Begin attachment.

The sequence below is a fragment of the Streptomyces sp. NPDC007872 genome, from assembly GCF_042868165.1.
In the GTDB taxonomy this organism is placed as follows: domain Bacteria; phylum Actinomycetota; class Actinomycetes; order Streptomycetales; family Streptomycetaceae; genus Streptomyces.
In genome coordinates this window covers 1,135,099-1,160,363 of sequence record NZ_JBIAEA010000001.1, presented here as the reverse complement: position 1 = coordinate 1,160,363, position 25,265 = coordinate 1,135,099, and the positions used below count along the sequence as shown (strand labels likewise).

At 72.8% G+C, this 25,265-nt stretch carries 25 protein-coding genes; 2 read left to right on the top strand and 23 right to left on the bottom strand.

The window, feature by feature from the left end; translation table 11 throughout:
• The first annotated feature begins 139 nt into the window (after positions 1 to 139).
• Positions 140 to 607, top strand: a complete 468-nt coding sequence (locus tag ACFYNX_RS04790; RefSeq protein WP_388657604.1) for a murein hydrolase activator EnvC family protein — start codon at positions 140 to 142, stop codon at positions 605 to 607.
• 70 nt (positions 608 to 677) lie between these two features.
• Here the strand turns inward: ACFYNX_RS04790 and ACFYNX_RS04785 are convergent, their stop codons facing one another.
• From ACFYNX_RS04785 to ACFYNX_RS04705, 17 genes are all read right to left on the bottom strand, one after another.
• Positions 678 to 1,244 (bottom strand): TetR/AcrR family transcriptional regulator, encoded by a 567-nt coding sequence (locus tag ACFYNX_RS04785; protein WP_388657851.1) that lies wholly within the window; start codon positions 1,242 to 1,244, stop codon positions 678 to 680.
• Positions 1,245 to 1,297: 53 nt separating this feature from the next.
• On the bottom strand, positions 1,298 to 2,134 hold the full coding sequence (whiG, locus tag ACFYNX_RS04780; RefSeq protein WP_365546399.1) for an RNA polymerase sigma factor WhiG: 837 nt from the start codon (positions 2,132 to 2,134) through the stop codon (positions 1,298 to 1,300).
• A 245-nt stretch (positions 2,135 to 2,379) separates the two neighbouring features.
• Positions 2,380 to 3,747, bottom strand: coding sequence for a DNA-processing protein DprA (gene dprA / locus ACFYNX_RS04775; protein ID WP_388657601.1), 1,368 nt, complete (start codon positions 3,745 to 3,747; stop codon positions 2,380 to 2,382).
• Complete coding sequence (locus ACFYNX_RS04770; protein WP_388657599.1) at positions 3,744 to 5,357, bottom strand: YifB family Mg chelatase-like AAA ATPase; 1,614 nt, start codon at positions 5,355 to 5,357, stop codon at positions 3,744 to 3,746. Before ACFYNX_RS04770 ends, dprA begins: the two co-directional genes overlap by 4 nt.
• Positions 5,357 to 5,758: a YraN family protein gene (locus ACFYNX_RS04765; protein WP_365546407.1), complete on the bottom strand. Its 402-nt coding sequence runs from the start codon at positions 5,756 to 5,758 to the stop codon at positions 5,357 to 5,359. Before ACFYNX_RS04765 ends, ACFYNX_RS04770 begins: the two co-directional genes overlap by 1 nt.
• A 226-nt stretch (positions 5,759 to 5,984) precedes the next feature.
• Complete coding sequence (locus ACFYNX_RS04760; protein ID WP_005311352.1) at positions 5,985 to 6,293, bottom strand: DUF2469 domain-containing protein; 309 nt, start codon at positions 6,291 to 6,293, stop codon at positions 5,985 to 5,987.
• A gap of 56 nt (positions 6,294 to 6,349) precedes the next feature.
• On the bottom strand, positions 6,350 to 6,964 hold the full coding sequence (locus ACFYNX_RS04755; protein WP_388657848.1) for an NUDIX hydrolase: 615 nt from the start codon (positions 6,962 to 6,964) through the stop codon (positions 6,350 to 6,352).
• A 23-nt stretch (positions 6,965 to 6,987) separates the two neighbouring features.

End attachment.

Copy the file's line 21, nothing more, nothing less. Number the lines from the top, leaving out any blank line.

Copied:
• On the bottom strand, positions 6,350 to 6,964 hold the full coding sequence (locus ACFYNX_RS04755; protein WP_388657848.1) for an NUDIX hydrolase: 615 nt from the start codon (positions 6,962 to 6,964) through the stop codon (positions 6,350 to 6,352).